The problem has to do, as it always does, with language. In When Death Takes Something from You Give It Back, Naja Marie Aidt’s reckoning with the untimely death of her son, Carl, she acknowledges this fact early and often. “My language is all dried up,” she writes in the book’s opening pages. “I vomit over art.” This weariness with written expression is born from the age-old struggle to put words to the most important and mysterious aspects of humanity: our feelings on love, our search for higher meaning, our final demise. It is, she admits, a complaint as old as writing itself.

    What makes

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  • print • Sept/Oct/Nov 2019

    Richard Diebenkorn: A Retrospective

    WITH ITS SOFT YET VIBRANT YELLOWS AND REDS in a floral-patterned wallpaper set against an array of angular blues, Recollections of a Visit to Leningrad, a 1965 painting by Richard Diebenkorn, evidences the profound influence of Matisse. Diebenkorn saw works by that artist in 1964 at the State Hermitage Museum and would come to share his strong geographic identification with a sunny locale, replacing the French Riviera with the state of California, his home for most of his creative life. Titled after the Santa Monica neighborhood where he kept a studio beginning in 1967, his widely acclaimed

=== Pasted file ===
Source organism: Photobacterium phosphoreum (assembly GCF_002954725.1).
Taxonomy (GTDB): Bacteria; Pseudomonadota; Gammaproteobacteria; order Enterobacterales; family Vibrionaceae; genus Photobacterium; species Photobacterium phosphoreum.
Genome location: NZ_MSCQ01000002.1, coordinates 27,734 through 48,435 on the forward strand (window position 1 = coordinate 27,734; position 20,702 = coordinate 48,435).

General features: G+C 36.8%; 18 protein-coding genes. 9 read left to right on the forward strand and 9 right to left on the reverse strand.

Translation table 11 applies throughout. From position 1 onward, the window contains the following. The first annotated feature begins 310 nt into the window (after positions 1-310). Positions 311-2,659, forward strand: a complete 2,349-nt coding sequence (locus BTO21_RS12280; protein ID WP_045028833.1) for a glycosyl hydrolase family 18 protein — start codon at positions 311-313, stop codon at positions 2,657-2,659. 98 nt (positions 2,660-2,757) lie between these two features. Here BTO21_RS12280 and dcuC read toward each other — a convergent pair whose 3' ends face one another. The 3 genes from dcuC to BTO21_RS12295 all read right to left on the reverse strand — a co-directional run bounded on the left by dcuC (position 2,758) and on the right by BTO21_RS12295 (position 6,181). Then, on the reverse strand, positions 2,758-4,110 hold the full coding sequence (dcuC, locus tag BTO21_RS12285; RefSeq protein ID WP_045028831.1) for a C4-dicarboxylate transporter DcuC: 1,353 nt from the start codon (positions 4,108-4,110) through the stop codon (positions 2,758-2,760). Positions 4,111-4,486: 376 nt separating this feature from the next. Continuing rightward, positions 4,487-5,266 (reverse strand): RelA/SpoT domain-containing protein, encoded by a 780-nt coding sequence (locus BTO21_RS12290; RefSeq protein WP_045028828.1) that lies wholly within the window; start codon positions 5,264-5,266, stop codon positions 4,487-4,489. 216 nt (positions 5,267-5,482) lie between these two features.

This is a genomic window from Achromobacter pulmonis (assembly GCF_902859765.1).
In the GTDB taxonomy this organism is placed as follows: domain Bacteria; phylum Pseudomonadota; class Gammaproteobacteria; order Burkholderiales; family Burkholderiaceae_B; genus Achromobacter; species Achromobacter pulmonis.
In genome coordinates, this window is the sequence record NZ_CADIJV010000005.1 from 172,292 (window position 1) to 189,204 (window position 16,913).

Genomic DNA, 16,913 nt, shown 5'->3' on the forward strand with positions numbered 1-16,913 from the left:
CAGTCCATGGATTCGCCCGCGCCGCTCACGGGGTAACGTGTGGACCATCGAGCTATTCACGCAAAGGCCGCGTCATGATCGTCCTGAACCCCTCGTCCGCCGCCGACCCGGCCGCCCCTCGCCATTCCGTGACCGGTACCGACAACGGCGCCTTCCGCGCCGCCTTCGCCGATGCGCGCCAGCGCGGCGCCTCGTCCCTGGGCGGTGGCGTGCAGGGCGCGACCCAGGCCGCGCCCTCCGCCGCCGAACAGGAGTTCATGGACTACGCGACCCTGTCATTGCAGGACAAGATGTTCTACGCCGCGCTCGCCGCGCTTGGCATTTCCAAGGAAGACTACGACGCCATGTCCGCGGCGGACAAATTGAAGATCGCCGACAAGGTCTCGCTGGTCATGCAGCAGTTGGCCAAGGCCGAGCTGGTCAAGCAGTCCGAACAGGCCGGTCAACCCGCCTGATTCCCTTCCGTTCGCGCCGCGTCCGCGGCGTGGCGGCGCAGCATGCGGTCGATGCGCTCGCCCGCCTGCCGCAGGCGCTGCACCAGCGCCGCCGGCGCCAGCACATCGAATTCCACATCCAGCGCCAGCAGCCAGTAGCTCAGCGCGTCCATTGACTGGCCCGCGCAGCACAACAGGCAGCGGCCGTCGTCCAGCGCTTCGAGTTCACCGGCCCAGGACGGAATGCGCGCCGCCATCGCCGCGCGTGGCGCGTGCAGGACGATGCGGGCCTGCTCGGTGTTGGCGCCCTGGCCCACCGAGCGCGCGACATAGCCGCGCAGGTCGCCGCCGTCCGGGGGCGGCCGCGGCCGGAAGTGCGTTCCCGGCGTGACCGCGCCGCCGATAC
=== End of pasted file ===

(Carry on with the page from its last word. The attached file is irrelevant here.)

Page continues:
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  • print • Sept/Oct/Nov 2019

    Lubaina Himid: Work From Underneath

    THE LONDON ART WORLD IN THE 1980S was “hedonistic, greedy, self-serving, go-getting opportunistic mayhem,” Lubaina Himid remembered in 2001. “Everyone who shook or moved in artistic semicircles or political whirlpools was a deserving dartboard. I took aim and threw.”

    Born in 1954 in Zanzibar, Tanzania, Himid emerged in the ’80s as a leading figure in Britain’s Black Arts Movement, exposing the wages of empire and affirming black diasporic experience through many media, most prominently painting. Her celebrated 1986 tableau A Fashionable Marriage pastiches the eighteenth-century painter William